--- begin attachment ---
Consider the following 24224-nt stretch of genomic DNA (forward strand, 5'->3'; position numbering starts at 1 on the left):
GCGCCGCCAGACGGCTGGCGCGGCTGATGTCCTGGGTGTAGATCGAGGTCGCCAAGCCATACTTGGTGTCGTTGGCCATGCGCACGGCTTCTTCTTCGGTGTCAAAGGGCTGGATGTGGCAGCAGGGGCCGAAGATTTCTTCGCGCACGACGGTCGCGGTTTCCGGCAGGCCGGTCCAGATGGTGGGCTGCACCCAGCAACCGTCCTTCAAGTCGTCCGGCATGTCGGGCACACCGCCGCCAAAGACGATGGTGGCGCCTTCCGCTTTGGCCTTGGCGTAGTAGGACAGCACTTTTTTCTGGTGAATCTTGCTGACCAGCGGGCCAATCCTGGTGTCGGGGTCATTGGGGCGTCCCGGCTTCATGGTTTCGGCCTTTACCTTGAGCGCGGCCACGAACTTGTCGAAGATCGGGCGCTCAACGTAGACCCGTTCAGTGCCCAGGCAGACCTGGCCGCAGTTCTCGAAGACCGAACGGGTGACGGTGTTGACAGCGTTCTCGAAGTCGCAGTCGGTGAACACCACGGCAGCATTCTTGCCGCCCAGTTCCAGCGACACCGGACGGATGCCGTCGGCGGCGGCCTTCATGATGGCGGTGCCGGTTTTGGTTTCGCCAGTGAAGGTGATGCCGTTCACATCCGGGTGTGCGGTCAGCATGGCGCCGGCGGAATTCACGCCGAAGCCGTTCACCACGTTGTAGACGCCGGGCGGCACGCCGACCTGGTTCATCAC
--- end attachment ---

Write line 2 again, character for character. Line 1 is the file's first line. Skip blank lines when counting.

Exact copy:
GCGCCGCCAGACGGCTGGCGCGGCTGATGTCCTGGGTGTAGATCGAGGTCGCCAAGCCATACTTGGTGTCGTTGGCCATGCGCACGGCTTCTTCTTCGGTGTCAAAGGGCTGGATGTGGCAGCAGGGGCCGAAGATTTCTTCGCGCACGACGGTCGCGGTTTCCGGCAGGCCGGTCCAGATGGTGGGCTGCACCCAGCAACCGTCCTTCAAGTCGTCCGGCATGTCGGGCACACCGCCGCCAAAGACGATGGTGGCGCCTTCCGCTTTGGCCTTGGCGTAGTAGGACAGCACTTTTTTCTGGTGAATCTTGCTGACCAGCGGGCCAATCCTGGTGTCGGGGTCATTGGGGCGTCCCGGCTTCATGGTTTCGGCCTTTACCTTGAGCGCGGCCACGAACTTGTCGAAGATCGGGCGCTCAACGTAGACCCGTTCAGTGCCCAGGCAGACCTGGCCGCAGTTCTCGAAGACCGAACGGGTGACGGTGTTGACAGCGTTCTCGAAGTCGCAGTCGGTGAACACCACGGCAGCATTCTTGCCGCCCAGTTCCAGCGACACCGGACGGATGCCGTCGGCGGCGGCCTTCATGATGGCGGTGCCGGTTTTGGTTTCGCCAGTGAAGGTGATGCCGTTCACATCCGGGTGTGCGGTCAGCATGGCGCCGGCGGAATTCACGCCGAAGCCGTTCACCACGTTGTAGACGCCGGGCGGCACGCCGACCTGGTTCATCAC